Book Review: Inferno Squad

Book Review: Inferno Squad

Traditionally, when video games bridge the gap to other genres, the results are mixed, and often polarizing. For every Resident Evil: Retribution, there is a Super Mario Bros. to muddy the proverbial waters. Fortunately, Star Wars continues to find new ways to bring storytelling and mythmaking to another … ahem … level. Christie Golden’s is based on a video game series set in the Star Wars universe, but unlike its predecessors, offers storytelling that functions on its own, and enriches the characters that will appear in the upcoming Star Wars: Battlefront II.

Inferno Squad centers around Iden Versio, a TIE pilot who is among the very best at what she does. Versio is talented, tough, and smart. She is also fiercely loyal to the Empire, which, like more recent Star Wars novels (Lost Stars, Thrawn, the Zaire Leonis novels, etc.), creates an interesting dynamic. How do you create pathos for a character who fights alongside Darth Vader and the Imperial Armada? The answer: create a dynamic character with a conflicted supporting cast. Versio and her team (Gideon Hask, a friend and rival of Iden Versio; Del Meeko, an expert in technology; and Seyn Marana, ISB agent with an eidetic memory) all believe in the Empire and its version of how to bring peace and prosperity to the galaxy. This philosophy, as well as each of their unique and superior skill sets, unites them into an elite unit, Inferno Squad.

The team is assembled as an immediate response to the destruction of the original Death Star, by Iden’s father, Admiral Garrick Versio. Think of them as a funhouse mirror version of television’s, the A-Team, minus the humor. Inferno Squad’s mission is to root out corruption and espionage within Imperial ranks, in order to prevent future Rogue One type occurrences. In order to ensure success for the glory of the Empire, each of them must go to a very dark place.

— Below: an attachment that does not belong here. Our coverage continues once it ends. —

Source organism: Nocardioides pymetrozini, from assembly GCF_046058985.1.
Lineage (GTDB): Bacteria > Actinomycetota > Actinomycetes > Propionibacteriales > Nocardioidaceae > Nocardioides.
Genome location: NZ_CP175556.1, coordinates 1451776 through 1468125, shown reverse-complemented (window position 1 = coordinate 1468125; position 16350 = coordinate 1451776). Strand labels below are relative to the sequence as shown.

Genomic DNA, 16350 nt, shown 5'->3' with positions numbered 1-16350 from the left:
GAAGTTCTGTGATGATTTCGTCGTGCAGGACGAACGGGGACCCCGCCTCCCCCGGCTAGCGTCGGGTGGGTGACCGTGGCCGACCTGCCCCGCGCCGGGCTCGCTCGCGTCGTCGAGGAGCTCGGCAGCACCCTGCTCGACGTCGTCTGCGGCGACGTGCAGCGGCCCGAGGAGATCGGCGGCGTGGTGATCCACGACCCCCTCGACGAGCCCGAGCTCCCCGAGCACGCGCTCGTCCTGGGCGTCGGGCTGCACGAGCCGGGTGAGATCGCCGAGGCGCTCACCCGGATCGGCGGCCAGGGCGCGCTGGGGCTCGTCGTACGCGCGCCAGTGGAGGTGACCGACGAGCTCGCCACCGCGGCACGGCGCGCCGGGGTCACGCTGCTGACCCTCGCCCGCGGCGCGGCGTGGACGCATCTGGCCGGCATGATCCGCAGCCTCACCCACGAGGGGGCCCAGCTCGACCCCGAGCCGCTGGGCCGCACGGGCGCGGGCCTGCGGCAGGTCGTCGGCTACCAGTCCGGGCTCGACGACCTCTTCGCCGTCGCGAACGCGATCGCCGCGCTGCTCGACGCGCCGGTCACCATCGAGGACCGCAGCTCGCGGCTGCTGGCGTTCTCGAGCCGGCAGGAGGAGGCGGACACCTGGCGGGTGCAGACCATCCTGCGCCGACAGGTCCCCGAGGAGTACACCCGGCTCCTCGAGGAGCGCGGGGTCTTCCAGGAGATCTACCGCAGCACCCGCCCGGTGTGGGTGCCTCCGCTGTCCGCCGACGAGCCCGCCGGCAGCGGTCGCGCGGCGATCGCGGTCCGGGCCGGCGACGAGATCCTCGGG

Infiltrating Saw Gerrera’s remaining extremist rebel group, the Dreamers, provides the backdrop for the majority of the novel. Versio and her team face many dangers, including a number of internal conflicts I won’t spoil here. As usual, Golden is consistently strong with giving each character a unique and distinct voice, and it’s so strong that, at times, I was not quite sure who to root for. This is the Empire, after all. But, Golden taps into the psyche of each member of Inferno Squad and provides enough information to create solid internal conflict.

Some of the conflicts, however, are resolved so quickly that they feel like missed opportunities, particularly with the demise of specific characters (which I won’t spoil here). The narrative is so strong, and some of these resolutions deserve more attention. They are jarring, but so are the circumstances surrounding some of these ghastly events. After all, this is a dark time for the galaxy, and Golden’s novel reinforces this. Perhaps that was the intent.

Inferno Squad is not an adaptation of a video game, so much as it is a prequel that allows the reader to dive more deeply into these new characters that happen to be featured in the upcoming Star Wars: Battlefront II. It’s a strong read that will leave you questioning scruples in the fictional galaxy, and how these characters juggle their ethics and their loyalties. How much this novel will enhance the upcoming gameplay is anyone’s guess (since the game does not debut until November 14th), but that is erroneous. As always, Christie Golden’s prose stands on its own as a testament to the strength of her writing, as well as to the gravitas of the Star Wars saga.

3 out of 5

Purchase your copy of Inferno Squad here

Note: A big thank you to Del Rey for providing an advanced copy to review.

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